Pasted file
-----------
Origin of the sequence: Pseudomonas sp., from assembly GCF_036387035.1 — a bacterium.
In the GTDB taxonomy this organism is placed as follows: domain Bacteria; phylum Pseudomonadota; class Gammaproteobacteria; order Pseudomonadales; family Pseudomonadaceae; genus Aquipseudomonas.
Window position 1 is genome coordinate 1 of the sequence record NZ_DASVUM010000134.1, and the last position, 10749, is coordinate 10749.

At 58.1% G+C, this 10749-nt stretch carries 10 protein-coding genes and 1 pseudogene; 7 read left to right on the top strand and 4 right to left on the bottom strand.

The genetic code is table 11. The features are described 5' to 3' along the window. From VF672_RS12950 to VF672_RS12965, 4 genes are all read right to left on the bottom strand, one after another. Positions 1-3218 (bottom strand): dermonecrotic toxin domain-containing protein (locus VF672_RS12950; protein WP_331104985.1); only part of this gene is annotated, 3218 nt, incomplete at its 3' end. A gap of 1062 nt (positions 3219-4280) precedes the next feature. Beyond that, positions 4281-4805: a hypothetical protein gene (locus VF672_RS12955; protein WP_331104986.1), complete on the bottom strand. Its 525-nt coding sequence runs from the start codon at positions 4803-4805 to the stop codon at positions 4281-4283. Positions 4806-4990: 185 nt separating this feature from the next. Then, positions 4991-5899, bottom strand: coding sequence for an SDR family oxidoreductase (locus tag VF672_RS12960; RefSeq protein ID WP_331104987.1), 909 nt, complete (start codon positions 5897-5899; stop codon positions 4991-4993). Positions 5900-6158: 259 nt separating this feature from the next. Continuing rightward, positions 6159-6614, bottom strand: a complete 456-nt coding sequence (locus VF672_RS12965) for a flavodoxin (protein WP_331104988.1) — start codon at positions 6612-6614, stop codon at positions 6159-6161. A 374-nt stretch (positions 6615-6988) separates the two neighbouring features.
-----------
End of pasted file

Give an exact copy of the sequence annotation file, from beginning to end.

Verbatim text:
Origin of the sequence: Pseudomonas sp., from assembly GCF_036387035.1 — a bacterium.
In the GTDB taxonomy this organism is placed as follows: domain Bacteria; phylum Pseudomonadota; class Gammaproteobacteria; order Pseudomonadales; family Pseudomonadaceae; genus Aquipseudomonas.
Window position 1 is genome coordinate 1 of the sequence record NZ_DASVUM010000134.1, and the last position, 10749, is coordinate 10749.

At 58.1% G+C, this 10749-nt stretch carries 10 protein-coding genes and 1 pseudogene; 7 read left to right on the top strand and 4 right to left on the bottom strand.

The genetic code is table 11. The features are described 5' to 3' along the window. From VF672_RS12950 to VF672_RS12965, 4 genes are all read right to left on the bottom strand, one after another. Positions 1-3218 (bottom strand): dermonecrotic toxin domain-containing protein (locus VF672_RS12950; protein WP_331104985.1); only part of this gene is annotated, 3218 nt, incomplete at its 3' end. A gap of 1062 nt (positions 3219-4280) precedes the next feature. Beyond that, positions 4281-4805: a hypothetical protein gene (locus VF672_RS12955; protein WP_331104986.1), complete on the bottom strand. Its 525-nt coding sequence runs from the start codon at positions 4803-4805 to the stop codon at positions 4281-4283. Positions 4806-4990: 185 nt separating this feature from the next. Then, positions 4991-5899, bottom strand: coding sequence for an SDR family oxidoreductase (locus tag VF672_RS12960; RefSeq protein ID WP_331104987.1), 909 nt, complete (start codon positions 5897-5899; stop codon positions 4991-4993). Positions 5900-6158: 259 nt separating this feature from the next. Continuing rightward, positions 6159-6614, bottom strand: a complete 456-nt coding sequence (locus VF672_RS12965) for a flavodoxin (protein WP_331104988.1) — start codon at positions 6612-6614, stop codon at positions 6159-6161. A 374-nt stretch (positions 6615-6988) separates the two neighbouring features.